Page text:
If you upload your photos to a photo-sharing site like Flickr or even to your personal Web site, you should be aware that anyone could claim your work for their own. As PC World's Digital Focus writer, Dave Johnson, warns in a September 2008 column: "I hear stories all the time about people who post photos to online photo sites and later see one of their images gracing some stranger's blog."
Using a watermarking program like Visual Watermark is a good way to protect your photos, as Dave writes in his column. Visual Watermark lets you create your own watermarks using text or graphics, embed EXIF data into your digital files, and save your images to secured PDFs. You can perform all these tasks on batches of files at a time, as well as resize them in groups.
The easy-to-use interface offers the choice of Standard or Wizard mode. I tried the Wizard mode first and was able to add customized watermarks to a batch of JPEG files in minutes. However, using the Wizard tends to obscure some of the program's finer points. For example, to use copyright or trademark symbols you need to select an "Add Macros" option--but I didn't discover that until I'd spent some time with the Help system. Using the Standard mode (the program's default interface) and browsing the Help system's tutorials gives you access to the program's more interesting features, like creating secure PDFs and adding EXIF data to your image files.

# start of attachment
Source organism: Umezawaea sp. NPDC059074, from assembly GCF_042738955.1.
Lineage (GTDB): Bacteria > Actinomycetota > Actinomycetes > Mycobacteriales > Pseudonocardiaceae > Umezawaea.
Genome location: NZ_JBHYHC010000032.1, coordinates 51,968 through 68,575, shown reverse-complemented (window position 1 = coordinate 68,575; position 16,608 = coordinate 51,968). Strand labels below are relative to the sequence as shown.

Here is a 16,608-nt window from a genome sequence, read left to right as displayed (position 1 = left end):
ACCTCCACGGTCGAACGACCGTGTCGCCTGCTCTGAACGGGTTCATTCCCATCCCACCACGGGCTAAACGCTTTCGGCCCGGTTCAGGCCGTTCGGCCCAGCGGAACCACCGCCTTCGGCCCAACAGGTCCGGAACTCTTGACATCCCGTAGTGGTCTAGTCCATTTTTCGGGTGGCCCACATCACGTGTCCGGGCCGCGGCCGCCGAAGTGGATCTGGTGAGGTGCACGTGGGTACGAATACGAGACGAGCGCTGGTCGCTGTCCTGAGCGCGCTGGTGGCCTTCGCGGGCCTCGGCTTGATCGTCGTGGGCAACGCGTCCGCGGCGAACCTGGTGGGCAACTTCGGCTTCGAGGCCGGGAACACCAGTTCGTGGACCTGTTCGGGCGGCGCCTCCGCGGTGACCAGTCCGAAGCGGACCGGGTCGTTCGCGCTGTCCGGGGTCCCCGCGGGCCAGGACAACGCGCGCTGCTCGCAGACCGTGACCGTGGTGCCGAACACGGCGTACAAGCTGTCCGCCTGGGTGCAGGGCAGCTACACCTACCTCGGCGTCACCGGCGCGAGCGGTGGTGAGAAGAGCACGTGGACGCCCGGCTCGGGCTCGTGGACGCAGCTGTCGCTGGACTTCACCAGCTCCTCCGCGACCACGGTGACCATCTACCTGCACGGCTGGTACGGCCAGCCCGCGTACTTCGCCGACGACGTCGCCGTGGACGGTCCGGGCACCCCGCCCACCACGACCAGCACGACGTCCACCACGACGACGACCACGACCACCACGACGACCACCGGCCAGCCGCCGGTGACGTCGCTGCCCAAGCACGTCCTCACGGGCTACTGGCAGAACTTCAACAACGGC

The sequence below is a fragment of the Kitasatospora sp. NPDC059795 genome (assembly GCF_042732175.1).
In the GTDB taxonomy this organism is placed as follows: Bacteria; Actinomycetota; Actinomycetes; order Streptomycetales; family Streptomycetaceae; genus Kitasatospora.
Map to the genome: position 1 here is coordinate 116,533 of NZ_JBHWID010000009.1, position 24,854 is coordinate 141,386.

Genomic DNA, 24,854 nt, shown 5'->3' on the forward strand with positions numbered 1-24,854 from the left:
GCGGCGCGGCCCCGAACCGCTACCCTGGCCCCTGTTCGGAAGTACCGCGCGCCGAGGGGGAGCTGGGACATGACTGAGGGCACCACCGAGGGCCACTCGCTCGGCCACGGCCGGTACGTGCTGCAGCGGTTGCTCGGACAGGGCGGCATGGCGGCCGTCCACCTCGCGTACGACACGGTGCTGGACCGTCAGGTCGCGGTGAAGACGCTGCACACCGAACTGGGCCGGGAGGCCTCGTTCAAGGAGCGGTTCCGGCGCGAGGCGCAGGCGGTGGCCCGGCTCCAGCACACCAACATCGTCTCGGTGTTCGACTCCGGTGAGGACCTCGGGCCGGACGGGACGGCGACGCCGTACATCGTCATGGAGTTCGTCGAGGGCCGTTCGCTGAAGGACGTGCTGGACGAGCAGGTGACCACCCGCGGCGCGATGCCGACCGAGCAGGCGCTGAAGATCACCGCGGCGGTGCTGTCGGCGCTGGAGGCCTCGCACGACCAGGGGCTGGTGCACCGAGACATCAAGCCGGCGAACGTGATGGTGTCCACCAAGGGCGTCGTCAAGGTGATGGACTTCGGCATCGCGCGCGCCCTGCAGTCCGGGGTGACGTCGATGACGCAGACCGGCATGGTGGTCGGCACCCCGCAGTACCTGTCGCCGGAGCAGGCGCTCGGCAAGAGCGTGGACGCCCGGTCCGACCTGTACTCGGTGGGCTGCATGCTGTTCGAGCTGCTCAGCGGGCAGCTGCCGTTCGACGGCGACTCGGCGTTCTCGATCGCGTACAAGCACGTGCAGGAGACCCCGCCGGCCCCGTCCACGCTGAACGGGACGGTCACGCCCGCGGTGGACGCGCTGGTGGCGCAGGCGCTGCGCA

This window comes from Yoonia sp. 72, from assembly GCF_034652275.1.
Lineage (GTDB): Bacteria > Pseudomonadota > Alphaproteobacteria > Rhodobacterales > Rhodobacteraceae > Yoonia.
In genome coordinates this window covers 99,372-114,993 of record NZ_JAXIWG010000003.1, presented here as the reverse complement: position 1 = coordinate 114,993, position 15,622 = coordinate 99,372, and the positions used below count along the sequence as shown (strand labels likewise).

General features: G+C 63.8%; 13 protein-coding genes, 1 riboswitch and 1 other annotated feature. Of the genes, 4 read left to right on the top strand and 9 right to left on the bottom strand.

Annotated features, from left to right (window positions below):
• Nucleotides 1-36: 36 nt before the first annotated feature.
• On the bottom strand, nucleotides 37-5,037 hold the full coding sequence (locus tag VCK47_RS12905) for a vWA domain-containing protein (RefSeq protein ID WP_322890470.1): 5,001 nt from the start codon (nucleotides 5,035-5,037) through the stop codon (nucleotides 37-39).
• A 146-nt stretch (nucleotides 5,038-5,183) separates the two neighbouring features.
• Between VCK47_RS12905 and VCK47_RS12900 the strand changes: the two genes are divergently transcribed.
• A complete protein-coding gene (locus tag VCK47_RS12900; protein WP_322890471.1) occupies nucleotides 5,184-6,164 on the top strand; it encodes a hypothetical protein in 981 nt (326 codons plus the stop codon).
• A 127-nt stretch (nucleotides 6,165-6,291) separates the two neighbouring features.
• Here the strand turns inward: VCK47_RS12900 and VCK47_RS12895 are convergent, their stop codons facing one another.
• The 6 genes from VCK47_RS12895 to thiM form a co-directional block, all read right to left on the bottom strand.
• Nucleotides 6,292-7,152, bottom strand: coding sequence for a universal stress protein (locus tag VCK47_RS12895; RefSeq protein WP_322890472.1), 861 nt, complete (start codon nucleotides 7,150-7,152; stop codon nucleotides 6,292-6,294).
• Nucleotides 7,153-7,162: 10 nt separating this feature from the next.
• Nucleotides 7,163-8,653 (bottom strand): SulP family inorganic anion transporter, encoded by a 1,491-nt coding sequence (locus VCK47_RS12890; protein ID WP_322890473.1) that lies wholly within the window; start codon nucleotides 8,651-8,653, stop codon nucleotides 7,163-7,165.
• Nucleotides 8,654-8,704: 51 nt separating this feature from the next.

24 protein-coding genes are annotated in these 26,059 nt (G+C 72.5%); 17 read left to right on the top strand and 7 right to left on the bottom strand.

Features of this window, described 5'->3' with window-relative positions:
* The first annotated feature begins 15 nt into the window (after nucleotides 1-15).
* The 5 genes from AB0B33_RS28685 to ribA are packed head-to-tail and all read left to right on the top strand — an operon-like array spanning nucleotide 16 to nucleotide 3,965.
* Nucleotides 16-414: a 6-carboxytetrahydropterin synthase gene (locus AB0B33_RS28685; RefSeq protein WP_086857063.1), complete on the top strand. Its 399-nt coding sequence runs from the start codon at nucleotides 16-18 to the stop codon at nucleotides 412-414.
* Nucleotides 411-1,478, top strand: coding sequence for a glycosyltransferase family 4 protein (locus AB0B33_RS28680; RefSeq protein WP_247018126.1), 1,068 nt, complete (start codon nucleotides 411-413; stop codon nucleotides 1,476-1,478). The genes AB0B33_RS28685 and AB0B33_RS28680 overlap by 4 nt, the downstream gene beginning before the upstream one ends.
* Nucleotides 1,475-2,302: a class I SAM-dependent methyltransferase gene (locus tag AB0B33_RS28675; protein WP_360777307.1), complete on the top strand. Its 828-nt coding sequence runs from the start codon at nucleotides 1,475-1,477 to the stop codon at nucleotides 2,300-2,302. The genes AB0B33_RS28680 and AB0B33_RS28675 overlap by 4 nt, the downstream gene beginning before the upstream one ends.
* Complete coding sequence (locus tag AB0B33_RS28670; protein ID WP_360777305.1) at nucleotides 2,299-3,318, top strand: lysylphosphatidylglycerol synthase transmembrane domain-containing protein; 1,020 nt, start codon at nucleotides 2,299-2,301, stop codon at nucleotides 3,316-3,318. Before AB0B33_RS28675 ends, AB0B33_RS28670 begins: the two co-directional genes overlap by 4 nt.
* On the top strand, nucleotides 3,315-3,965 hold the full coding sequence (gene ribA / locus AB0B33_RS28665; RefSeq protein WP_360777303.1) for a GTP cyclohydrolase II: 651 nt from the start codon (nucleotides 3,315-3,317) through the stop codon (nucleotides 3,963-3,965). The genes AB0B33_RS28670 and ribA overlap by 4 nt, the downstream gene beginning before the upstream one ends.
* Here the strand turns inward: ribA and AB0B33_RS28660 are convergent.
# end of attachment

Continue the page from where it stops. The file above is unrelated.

The trial version is free for 30 days, and is fully functional except that it adds "Please Register" to your own watermarks. A personal license costs $35; professionals must pay for the $60 business version. Visual Watermark seems well worth the cost for digital photographers concerned about keeping control over their work.